Wednesday, July 24, 2013

LANL Synoptic Survey Team July 8th-17th, 2013

The LANL team (Jeff Heikoop, Heather Throckmorton, Garrett Altmann, Lily Cohen and Michael Hudak) continues its synoptic survey of water isotopes and chemistry to understand hydrologic pathways and transport in the BEO and surroundings.  This year, our focus has shifted from the polygon scale to larger drainage systems with particular emphasis on outlets from interlake areas and different aged drain thaw lake basins.  We are taking samples from surface water, the uppermost part of the active layer (0-4” from surface), and the active layer at the frost table (~11-16”) at 15 locations.  Sampling at the frost table has proven particularly difficult so we have employed arrays of rhizons to obtain sufficient water while minimizing disturbance (rhizons make a hole only about a finger’s width wide and can be removed immediately after sampling) (Photo 1).  The team also got to try out a system for filtering water samples through syringe filters (as small as 0.2 microns) aided by an electric caulking gun.  This has saved us hours of tedious and tiresome effort.  Our thanks to Marvin Gard whose ingenuity continues to amaze us!

The team is also testing Iron Reduction in Sediment (IRIS) probes to see if these might be a simple and cost-effective way to monitor redox changes on the broader landscape when collection of subsurface water samples may not be practical.  These probes consist of PVC coated with a ferrihydrite paint (photo 2).  Under reducing conditions iron on these probes will partially dissolve.  The amount of dissolution can be quantified by image analysis and related in a semi-quantitative fashion to redox conditions in the sediment.  IRIS probes have been approved by the EPA for demonstrating the presence of reducing soils for wetlands delineation. We are deploying these probes adjacent to our rhizon arrays so that we can compare out chemical results (a snapshot in time) to the time integrated signals provided by the IRIS probes, which will be pulled in September.  Image analysis will employ LANL’s GENIE technology.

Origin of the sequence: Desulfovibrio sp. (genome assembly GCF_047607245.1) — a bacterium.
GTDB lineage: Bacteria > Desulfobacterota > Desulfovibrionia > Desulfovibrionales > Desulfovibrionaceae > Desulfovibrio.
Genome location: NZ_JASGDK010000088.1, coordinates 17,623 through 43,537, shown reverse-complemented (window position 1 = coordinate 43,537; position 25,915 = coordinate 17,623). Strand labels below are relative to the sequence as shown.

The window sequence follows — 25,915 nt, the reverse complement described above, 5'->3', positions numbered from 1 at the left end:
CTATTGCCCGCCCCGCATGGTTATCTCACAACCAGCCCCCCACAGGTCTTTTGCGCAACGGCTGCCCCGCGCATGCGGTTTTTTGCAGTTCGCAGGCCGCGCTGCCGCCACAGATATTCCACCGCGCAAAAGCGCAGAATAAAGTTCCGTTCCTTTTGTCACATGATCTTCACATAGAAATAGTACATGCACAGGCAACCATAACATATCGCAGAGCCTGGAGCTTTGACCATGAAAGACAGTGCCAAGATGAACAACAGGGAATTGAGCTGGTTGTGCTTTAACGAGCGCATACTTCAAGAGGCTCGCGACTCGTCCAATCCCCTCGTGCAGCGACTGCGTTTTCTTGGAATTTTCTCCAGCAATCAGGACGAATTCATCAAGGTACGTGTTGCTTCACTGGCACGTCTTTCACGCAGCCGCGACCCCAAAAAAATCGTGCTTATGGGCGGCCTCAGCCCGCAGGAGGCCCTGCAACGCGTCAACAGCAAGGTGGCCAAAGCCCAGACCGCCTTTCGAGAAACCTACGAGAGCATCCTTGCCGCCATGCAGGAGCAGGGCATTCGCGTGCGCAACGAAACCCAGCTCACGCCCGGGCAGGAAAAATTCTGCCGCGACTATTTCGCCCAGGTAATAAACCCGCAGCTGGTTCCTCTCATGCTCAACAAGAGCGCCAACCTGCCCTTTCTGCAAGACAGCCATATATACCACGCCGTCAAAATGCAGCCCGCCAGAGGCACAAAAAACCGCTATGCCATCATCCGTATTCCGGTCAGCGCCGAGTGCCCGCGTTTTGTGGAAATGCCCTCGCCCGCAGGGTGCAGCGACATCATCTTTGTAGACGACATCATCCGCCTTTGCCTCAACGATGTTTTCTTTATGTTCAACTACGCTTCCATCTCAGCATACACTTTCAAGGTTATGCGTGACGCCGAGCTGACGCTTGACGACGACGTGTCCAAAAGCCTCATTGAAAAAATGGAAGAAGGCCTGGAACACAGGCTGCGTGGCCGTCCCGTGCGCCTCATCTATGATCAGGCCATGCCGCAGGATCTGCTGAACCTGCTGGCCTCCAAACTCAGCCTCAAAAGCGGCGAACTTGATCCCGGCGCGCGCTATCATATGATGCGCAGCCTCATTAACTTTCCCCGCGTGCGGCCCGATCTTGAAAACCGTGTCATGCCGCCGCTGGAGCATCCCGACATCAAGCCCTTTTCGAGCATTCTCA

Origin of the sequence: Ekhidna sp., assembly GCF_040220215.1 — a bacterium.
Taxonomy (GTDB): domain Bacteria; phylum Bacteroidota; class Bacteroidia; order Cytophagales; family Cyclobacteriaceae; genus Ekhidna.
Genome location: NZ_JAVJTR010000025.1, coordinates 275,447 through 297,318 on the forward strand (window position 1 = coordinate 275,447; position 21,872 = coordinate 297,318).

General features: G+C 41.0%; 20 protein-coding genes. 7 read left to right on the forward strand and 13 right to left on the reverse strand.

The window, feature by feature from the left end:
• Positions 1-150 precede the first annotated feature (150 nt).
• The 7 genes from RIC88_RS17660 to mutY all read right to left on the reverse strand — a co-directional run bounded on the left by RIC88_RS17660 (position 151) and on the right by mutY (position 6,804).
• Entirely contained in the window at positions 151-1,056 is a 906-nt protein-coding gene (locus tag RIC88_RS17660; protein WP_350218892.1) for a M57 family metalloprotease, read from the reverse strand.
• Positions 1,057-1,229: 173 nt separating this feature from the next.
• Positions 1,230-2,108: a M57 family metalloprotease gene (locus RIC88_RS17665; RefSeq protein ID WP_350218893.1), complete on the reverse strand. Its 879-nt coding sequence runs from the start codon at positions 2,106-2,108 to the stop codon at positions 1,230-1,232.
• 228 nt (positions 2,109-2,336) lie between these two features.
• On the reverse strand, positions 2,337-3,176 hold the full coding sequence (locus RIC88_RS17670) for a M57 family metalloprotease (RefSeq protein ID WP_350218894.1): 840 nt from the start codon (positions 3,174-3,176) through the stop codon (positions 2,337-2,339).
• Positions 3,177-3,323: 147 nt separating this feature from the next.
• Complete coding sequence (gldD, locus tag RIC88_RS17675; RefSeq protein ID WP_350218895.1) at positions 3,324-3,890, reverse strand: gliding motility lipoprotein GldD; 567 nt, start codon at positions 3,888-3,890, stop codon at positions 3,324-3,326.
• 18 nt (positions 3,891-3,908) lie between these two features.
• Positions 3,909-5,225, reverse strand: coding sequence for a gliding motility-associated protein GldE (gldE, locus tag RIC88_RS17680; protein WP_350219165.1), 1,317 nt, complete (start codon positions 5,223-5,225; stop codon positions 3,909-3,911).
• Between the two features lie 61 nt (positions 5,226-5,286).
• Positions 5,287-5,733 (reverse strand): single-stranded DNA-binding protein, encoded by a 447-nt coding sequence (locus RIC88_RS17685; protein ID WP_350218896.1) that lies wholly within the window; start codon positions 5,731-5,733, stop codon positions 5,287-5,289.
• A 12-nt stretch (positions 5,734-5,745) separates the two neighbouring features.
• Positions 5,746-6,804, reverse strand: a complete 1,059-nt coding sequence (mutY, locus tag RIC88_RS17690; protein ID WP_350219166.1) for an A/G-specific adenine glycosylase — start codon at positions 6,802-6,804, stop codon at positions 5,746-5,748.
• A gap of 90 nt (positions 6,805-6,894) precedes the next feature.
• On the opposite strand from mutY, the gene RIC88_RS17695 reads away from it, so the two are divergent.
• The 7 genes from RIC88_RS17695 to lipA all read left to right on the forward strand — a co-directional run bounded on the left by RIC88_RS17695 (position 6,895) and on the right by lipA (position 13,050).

In addition to synoptic survey activities, Liz Miller of LANL has also joined the team to perform a high-resolution differential GPS survey of troughs and flooded low-centered polygons to fill in gaps in LIDAR data.  This data will provide sub-centimeter elevation profiles for improved hydrologic modeling of the site (photo 3).

After rigorous days in the field, field team leader Heikoop was particularly impressed that his younger colleagues decided rooms in the Herman House should be segregated based on age with no doubt as to which room he belonged.  He also wants to thank Cathy Wilson for arranging to have high caliber athletes, including a champion ironwoman and world-class skier on the trip for him to keep pace with.  Fortunately everyone has provided plenty of calorie replenishment back home at ‘camp’ with their array of culinary talents. 

Photo 1: Rhizon array in ancient DTLB.

Photo 2: Mike Hudak holding IRIS probes prior to deployment in a young DTLB to the south of the BEO.

Photo 3: Liz Miller performing high-resolution GPS surveying.